“Wichowski’s detailed reporting and careful attention to the big picture makes for a quick and thought-provoking reading experience. This erudite analysis should be required reading for tech CEOs, policy makers, and everyone concerned about the ubiquity of a handful of companies in their daily lives.”  - Publishers Weekly

“In The Information Trade, Wichowski details how big tech firms don’t just compete with each other—they compete with governments. In an important way, Wichowski demonstrates how little “public service”, civic engagement and democratic duties these firms take up given their role in our economy, their control of information infrastructure, and their profitability. The technology firms have such an important role in managing our economic, political and cultural lives that we need to assert rights as citizen-users if we expect meaningful protections of our freedom.” - Philip N. Howard, author of Lie Machines, Director of the Oxford Internet Institute

 “Alexis Wichowski’s The Information Trade is a timely, compelling, and expertly researched passport to the tech companies that rule today’s digital landscape. With accessible real-world examples and clever connect-the-dots analysis, Wichowski pinpoints the causes responsible for the ever-increasing effects that these companies are having on our daily lives.” - Blake Harris, author of Console Wars


“Wichowski notes that infrastructure improvements are likelier to be made by net states than “real” ones, all with a clear eye toward a future in which they are truly sovereign. She concludes her eminently accessible, deeply researched exploration by proposing that business models change so that consumers can more easily protect their data—but for a price, for “if our data, privacy, and sense of power are precious to us, then we need to offer something else that’s valuable. And just about everyone values money.” Civil libertarians as well as geopolitics buffs and tech geeks will find much of value here.” - Kirkus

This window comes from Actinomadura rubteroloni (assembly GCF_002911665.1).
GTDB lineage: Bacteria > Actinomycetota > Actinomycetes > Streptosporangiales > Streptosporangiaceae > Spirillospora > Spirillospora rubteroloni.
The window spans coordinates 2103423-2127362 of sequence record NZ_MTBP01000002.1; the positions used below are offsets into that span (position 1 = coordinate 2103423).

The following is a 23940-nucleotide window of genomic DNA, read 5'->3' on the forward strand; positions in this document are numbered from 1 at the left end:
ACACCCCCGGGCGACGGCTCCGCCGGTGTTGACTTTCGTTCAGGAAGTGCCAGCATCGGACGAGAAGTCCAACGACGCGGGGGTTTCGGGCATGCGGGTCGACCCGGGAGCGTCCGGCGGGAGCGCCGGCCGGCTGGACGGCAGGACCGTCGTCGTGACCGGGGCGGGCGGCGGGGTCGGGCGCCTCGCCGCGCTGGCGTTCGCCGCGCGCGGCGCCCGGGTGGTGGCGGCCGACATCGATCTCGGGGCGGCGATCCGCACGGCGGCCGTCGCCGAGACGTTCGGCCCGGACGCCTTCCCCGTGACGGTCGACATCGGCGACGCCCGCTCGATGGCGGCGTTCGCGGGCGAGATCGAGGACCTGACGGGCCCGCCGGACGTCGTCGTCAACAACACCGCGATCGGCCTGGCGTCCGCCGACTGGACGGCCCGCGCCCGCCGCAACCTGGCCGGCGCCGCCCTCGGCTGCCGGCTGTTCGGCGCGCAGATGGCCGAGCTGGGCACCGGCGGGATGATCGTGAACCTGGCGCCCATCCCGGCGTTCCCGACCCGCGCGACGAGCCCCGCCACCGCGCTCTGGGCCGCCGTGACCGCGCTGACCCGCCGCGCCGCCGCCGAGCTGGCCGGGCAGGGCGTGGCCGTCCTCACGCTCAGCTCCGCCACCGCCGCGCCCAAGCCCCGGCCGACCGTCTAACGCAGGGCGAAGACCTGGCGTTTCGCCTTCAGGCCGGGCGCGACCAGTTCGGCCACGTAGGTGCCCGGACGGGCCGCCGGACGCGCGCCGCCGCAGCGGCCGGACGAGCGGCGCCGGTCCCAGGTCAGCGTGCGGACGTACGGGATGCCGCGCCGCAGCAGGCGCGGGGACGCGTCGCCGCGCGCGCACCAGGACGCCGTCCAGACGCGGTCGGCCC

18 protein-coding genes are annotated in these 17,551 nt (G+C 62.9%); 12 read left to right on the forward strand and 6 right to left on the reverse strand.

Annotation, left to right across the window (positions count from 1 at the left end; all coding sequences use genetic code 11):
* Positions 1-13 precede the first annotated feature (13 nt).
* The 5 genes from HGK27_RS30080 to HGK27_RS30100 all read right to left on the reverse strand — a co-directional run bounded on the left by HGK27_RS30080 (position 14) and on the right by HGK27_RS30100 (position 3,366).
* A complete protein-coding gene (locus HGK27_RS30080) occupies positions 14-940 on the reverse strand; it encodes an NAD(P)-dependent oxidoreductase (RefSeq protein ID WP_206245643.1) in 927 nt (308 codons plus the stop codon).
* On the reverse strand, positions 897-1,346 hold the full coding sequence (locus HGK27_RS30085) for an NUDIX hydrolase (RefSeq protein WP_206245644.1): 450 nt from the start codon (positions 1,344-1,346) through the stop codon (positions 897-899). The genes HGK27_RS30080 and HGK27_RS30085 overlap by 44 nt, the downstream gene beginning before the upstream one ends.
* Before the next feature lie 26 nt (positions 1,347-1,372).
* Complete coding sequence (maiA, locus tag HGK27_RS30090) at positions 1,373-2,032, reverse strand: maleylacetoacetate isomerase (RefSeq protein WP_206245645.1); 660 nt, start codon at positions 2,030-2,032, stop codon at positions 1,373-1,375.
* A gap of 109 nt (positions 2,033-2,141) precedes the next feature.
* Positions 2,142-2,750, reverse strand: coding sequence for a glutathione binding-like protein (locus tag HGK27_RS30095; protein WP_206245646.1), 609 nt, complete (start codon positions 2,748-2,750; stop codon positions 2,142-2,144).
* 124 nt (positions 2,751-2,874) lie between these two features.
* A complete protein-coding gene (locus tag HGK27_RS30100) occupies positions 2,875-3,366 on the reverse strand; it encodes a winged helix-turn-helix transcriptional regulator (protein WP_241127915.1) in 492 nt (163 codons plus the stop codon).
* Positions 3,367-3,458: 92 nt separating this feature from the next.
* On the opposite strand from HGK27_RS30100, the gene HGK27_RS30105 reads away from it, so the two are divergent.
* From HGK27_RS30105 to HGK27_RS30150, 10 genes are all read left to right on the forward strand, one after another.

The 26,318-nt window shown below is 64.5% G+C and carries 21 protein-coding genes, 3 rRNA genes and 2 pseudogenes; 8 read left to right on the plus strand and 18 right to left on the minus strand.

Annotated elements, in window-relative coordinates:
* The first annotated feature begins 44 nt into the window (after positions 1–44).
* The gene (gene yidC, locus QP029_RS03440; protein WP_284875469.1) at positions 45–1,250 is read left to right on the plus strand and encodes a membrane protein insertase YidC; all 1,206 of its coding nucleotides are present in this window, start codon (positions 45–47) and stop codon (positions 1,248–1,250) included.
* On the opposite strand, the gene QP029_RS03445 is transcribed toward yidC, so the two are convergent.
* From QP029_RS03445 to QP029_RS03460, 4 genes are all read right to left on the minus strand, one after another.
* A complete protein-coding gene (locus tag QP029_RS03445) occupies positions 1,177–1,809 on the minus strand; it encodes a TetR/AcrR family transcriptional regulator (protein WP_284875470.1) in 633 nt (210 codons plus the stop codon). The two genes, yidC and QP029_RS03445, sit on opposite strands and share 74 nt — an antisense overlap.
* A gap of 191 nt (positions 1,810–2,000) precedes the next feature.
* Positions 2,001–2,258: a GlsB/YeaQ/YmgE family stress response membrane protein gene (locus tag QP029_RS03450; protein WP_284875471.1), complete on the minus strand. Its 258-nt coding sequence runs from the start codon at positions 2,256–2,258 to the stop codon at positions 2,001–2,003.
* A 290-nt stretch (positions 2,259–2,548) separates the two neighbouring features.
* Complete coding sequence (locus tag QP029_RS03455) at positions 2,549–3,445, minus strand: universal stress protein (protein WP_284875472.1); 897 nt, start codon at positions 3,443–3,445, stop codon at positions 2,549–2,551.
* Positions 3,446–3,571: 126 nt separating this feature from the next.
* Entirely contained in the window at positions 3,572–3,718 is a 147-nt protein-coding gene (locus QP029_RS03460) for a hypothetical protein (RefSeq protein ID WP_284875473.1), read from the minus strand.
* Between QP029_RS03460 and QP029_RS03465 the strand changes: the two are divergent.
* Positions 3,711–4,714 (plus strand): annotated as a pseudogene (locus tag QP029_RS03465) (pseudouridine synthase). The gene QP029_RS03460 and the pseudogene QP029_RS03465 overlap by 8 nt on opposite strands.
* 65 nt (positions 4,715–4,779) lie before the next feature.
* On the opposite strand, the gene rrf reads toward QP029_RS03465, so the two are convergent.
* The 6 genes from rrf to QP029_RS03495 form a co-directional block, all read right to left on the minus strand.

“We live in a time where decision-makers, industries and citizens alike are struggling to comprehend the real consequences of emerging technologies and data-driven business models. Alexis Wichowski offers an important framework for accessing how this new digital reality is shaping power structures, locally and globally. Her analysis of why governments need to engage more with the so-called ‘Net States’ to combat e.g. human rights violations online and protect privacy is an insightful one. Equally important is the need for the industry to step up and take on much more responsibility. Alexis Wichowski understands how the mechanisms of how ‘Big Tech’ challenges us as societies, and what we need to do about it. I recommend The Information Trade to anyone interested in the intersection between technology, politics and global affairs." - Ambassador Casper Klynge, Danish Ambassador to Technology


“Alexis Wichowski is a wonderfully tireless investigator of the Internet’s Great Powers, what she calls ‘net states.’ But as she follows the money (and the power), she also illuminates the fundamental questions of digital life: Who are we, really, when we are online? And how are we changing?” - Scott Malcomson, author of Splinternet




March 3, 2020, 6:30pm EST


1517 Connecticut Ave NW

Host: Adam Kushner, editor, Washington Post


March 24, 2020, 6pm PST

The World Affairs Council

312 Sutter St #200

Host: Patrick McGee, The Financial Times


March 28, 2020, 1:30pm EST

Montclair Book Festival

Montclair, NJ


Host: TBD


February 18, 2020, 7pm

Salve Regina University

Host: Dr. James Ludes


Oxford Internet Institute

London School of Economics

Dates TBD